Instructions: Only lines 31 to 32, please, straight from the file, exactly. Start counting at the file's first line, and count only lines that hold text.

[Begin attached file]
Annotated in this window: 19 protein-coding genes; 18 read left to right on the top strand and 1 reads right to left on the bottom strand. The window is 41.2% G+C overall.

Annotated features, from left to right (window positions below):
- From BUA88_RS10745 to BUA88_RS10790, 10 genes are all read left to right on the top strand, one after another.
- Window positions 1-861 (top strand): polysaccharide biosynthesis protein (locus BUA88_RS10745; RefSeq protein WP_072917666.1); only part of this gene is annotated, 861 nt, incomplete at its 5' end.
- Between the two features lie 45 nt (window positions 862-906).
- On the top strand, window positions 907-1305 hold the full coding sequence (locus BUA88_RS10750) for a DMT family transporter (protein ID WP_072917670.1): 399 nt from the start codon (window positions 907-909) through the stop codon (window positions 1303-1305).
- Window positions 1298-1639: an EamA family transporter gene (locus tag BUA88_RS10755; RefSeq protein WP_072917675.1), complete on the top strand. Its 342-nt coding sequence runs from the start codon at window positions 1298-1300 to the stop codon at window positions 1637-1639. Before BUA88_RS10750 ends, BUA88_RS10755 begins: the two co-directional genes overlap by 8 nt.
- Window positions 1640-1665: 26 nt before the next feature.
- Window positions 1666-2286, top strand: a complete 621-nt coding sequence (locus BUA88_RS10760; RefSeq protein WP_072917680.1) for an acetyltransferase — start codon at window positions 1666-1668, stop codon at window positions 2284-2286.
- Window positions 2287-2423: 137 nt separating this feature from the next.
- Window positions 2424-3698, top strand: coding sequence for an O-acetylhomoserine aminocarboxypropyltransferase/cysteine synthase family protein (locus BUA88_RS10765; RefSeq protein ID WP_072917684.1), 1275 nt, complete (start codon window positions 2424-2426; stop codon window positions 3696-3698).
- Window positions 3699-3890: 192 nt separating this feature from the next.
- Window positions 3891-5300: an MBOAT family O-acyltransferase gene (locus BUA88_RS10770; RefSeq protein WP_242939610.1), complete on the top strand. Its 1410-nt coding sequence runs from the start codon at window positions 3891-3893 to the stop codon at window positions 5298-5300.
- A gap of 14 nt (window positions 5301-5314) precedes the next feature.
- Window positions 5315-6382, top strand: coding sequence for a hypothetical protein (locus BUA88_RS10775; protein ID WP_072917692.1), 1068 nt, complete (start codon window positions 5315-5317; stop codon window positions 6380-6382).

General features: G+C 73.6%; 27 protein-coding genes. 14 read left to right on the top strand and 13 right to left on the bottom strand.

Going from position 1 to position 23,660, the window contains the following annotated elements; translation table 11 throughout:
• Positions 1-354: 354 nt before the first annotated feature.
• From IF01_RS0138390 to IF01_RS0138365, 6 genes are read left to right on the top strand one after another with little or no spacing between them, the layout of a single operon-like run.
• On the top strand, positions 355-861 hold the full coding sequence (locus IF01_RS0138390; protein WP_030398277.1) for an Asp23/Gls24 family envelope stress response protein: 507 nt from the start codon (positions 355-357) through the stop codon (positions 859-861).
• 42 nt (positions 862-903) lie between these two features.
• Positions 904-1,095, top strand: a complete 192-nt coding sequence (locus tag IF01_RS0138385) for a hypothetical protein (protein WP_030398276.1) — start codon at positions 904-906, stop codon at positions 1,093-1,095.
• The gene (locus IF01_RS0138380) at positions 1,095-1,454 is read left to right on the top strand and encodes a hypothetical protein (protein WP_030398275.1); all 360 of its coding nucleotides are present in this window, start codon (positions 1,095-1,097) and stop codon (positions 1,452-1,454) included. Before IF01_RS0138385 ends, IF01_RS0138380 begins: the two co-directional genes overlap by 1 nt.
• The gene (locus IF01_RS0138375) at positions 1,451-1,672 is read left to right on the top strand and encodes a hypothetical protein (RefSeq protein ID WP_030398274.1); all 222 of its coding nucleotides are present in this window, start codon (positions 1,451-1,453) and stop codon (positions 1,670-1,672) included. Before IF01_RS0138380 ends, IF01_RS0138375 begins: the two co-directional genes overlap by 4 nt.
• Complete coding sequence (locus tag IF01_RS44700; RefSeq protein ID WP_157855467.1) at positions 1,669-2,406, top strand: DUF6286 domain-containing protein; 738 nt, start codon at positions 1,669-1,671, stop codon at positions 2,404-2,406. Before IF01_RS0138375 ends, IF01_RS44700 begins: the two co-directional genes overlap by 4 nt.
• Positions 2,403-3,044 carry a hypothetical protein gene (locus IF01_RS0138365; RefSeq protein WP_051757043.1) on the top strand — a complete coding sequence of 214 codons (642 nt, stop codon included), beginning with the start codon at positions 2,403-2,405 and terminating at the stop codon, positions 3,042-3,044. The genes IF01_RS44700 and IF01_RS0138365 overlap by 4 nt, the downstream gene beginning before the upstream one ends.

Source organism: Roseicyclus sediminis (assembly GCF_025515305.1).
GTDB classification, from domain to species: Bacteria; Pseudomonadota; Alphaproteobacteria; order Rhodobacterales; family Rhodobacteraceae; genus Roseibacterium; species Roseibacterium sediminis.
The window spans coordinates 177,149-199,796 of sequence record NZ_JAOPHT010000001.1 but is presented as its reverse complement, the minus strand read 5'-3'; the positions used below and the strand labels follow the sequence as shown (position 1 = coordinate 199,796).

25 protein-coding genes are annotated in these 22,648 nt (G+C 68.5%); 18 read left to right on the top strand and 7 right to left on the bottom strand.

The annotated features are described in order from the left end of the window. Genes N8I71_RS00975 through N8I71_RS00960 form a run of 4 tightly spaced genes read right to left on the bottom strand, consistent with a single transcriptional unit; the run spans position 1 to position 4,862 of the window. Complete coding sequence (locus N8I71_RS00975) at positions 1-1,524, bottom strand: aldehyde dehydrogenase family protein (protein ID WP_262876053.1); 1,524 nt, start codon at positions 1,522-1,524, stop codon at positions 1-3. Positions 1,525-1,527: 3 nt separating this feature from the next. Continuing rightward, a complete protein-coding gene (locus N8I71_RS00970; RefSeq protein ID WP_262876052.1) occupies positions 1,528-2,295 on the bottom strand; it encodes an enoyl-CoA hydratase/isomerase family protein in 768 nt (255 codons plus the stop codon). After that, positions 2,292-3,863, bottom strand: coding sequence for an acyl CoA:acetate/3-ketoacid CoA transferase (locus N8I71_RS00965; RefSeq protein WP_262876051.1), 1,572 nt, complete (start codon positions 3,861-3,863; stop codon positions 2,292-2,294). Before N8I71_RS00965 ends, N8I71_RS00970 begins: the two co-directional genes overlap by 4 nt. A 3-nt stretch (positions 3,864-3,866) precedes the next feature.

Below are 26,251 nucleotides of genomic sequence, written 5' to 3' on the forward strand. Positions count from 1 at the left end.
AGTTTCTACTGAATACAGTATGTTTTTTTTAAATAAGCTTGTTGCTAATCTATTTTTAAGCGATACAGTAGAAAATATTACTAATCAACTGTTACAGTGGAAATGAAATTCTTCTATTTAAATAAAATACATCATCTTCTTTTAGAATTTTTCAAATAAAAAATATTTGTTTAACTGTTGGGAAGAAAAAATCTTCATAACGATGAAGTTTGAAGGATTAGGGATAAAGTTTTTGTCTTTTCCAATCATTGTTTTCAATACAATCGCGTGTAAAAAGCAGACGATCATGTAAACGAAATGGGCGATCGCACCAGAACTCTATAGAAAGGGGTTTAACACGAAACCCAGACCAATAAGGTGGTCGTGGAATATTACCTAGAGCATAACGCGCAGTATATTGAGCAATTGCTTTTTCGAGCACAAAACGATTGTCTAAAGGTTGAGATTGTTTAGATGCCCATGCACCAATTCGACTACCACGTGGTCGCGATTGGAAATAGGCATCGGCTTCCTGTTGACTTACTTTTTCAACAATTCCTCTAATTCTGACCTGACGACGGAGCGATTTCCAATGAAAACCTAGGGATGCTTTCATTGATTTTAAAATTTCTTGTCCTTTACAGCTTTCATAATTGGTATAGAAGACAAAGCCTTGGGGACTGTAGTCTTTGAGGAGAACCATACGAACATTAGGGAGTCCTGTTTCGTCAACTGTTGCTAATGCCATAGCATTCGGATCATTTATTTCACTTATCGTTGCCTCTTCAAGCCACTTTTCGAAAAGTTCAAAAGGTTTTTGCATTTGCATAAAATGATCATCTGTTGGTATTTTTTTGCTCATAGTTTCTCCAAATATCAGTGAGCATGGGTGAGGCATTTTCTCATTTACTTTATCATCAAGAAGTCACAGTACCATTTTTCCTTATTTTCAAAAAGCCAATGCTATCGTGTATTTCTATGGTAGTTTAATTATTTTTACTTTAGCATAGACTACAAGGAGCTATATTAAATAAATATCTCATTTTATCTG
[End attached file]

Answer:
The annotated features are described in order from the left end of the window. Genes N8I71_RS00975 through N8I71_RS00960 form a run of 4 tightly spaced genes read right to left on the bottom strand, consistent with a single transcriptional unit; the run spans position 1 to position 4,862 of the window. Complete coding sequence (locus N8I71_RS00975) at positions 1-1,524, bottom strand: aldehyde dehydrogenase family protein (protein ID WP_262876053.1); 1,524 nt, start codon at positions 1,522-1,524, stop codon at positions 1-3. Positions 1,525-1,527: 3 nt separating this feature from the next. Continuing rightward, a complete protein-coding gene (locus N8I71_RS00970; RefSeq protein ID WP_262876052.1) occupies positions 1,528-2,295 on the bottom strand; it encodes an enoyl-CoA hydratase/isomerase family protein in 768 nt (255 codons plus the stop codon). After that, positions 2,292-3,863, bottom strand: coding sequence for an acyl CoA:acetate/3-ketoacid CoA transferase (locus N8I71_RS00965; RefSeq protein WP_262876051.1), 1,572 nt, complete (start codon positions 3,861-3,863; stop codon positions 2,292-2,294). Before N8I71_RS00965 ends, N8I71_RS00970 begins: the two co-directional genes overlap by 4 nt. A 3-nt stretch (positions 3,864-3,866) precedes the next feature.

Below are 26,251 nucleotides of genomic sequence, written 5' to 3' on the forward strand. Positions count from 1 at the left end.